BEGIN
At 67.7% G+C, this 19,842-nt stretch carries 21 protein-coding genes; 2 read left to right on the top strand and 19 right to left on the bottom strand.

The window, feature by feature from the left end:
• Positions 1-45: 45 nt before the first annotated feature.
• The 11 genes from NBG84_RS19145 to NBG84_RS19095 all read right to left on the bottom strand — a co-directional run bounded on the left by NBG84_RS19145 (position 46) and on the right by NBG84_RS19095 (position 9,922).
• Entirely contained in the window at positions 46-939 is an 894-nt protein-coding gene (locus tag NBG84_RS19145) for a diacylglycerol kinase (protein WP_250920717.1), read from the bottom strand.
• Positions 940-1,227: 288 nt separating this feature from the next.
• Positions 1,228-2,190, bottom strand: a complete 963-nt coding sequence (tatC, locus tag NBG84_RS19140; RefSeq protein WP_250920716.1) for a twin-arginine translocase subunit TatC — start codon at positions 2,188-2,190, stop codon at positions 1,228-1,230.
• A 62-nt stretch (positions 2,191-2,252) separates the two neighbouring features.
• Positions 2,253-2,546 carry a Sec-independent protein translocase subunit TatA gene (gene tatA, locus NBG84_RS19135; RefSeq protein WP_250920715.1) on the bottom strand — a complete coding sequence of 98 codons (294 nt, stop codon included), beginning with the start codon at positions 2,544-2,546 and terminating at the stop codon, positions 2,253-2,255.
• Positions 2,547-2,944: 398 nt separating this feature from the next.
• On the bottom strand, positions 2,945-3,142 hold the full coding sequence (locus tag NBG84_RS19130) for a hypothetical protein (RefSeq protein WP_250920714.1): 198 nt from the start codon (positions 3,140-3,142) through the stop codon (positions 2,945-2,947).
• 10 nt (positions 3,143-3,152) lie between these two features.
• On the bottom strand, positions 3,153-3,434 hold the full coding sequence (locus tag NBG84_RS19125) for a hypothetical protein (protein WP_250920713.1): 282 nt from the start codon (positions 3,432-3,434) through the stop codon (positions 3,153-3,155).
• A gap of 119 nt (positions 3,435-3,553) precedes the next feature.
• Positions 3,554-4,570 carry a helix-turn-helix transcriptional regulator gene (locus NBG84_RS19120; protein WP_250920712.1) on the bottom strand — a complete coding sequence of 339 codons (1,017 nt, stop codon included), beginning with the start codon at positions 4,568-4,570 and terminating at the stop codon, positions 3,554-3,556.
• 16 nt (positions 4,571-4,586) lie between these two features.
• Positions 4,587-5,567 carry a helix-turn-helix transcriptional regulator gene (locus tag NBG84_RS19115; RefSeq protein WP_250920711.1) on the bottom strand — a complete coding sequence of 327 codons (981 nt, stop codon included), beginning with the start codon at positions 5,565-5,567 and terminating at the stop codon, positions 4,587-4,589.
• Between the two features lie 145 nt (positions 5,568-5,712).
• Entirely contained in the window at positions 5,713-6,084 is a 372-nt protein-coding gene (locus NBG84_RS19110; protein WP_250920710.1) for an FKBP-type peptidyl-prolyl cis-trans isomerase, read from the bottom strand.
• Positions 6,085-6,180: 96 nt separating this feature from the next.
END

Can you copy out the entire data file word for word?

At 67.7% G+C, this 19,842-nt stretch carries 21 protein-coding genes; 2 read left to right on the top strand and 19 right to left on the bottom strand.

The window, feature by feature from the left end:
• Positions 1-45: 45 nt before the first annotated feature.
• The 11 genes from NBG84_RS19145 to NBG84_RS19095 all read right to left on the bottom strand — a co-directional run bounded on the left by NBG84_RS19145 (position 46) and on the right by NBG84_RS19095 (position 9,922).
• Entirely contained in the window at positions 46-939 is an 894-nt protein-coding gene (locus tag NBG84_RS19145) for a diacylglycerol kinase (protein WP_250920717.1), read from the bottom strand.
• Positions 940-1,227: 288 nt separating this feature from the next.
• Positions 1,228-2,190, bottom strand: a complete 963-nt coding sequence (tatC, locus tag NBG84_RS19140; RefSeq protein WP_250920716.1) for a twin-arginine translocase subunit TatC — start codon at positions 2,188-2,190, stop codon at positions 1,228-1,230.
• A 62-nt stretch (positions 2,191-2,252) separates the two neighbouring features.
• Positions 2,253-2,546 carry a Sec-independent protein translocase subunit TatA gene (gene tatA, locus NBG84_RS19135; RefSeq protein WP_250920715.1) on the bottom strand — a complete coding sequence of 98 codons (294 nt, stop codon included), beginning with the start codon at positions 2,544-2,546 and terminating at the stop codon, positions 2,253-2,255.
• Positions 2,547-2,944: 398 nt separating this feature from the next.
• On the bottom strand, positions 2,945-3,142 hold the full coding sequence (locus tag NBG84_RS19130) for a hypothetical protein (RefSeq protein WP_250920714.1): 198 nt from the start codon (positions 3,140-3,142) through the stop codon (positions 2,945-2,947).
• 10 nt (positions 3,143-3,152) lie between these two features.
• On the bottom strand, positions 3,153-3,434 hold the full coding sequence (locus tag NBG84_RS19125) for a hypothetical protein (protein WP_250920713.1): 282 nt from the start codon (positions 3,432-3,434) through the stop codon (positions 3,153-3,155).
• A gap of 119 nt (positions 3,435-3,553) precedes the next feature.
• Positions 3,554-4,570 carry a helix-turn-helix transcriptional regulator gene (locus NBG84_RS19120; protein WP_250920712.1) on the bottom strand — a complete coding sequence of 339 codons (1,017 nt, stop codon included), beginning with the start codon at positions 4,568-4,570 and terminating at the stop codon, positions 3,554-3,556.
• 16 nt (positions 4,571-4,586) lie between these two features.
• Positions 4,587-5,567 carry a helix-turn-helix transcriptional regulator gene (locus tag NBG84_RS19115; RefSeq protein WP_250920711.1) on the bottom strand — a complete coding sequence of 327 codons (981 nt, stop codon included), beginning with the start codon at positions 5,565-5,567 and terminating at the stop codon, positions 4,587-4,589.
• Between the two features lie 145 nt (positions 5,568-5,712).
• Entirely contained in the window at positions 5,713-6,084 is a 372-nt protein-coding gene (locus NBG84_RS19110; protein WP_250920710.1) for an FKBP-type peptidyl-prolyl cis-trans isomerase, read from the bottom strand.
• Positions 6,085-6,180: 96 nt separating this feature from the next.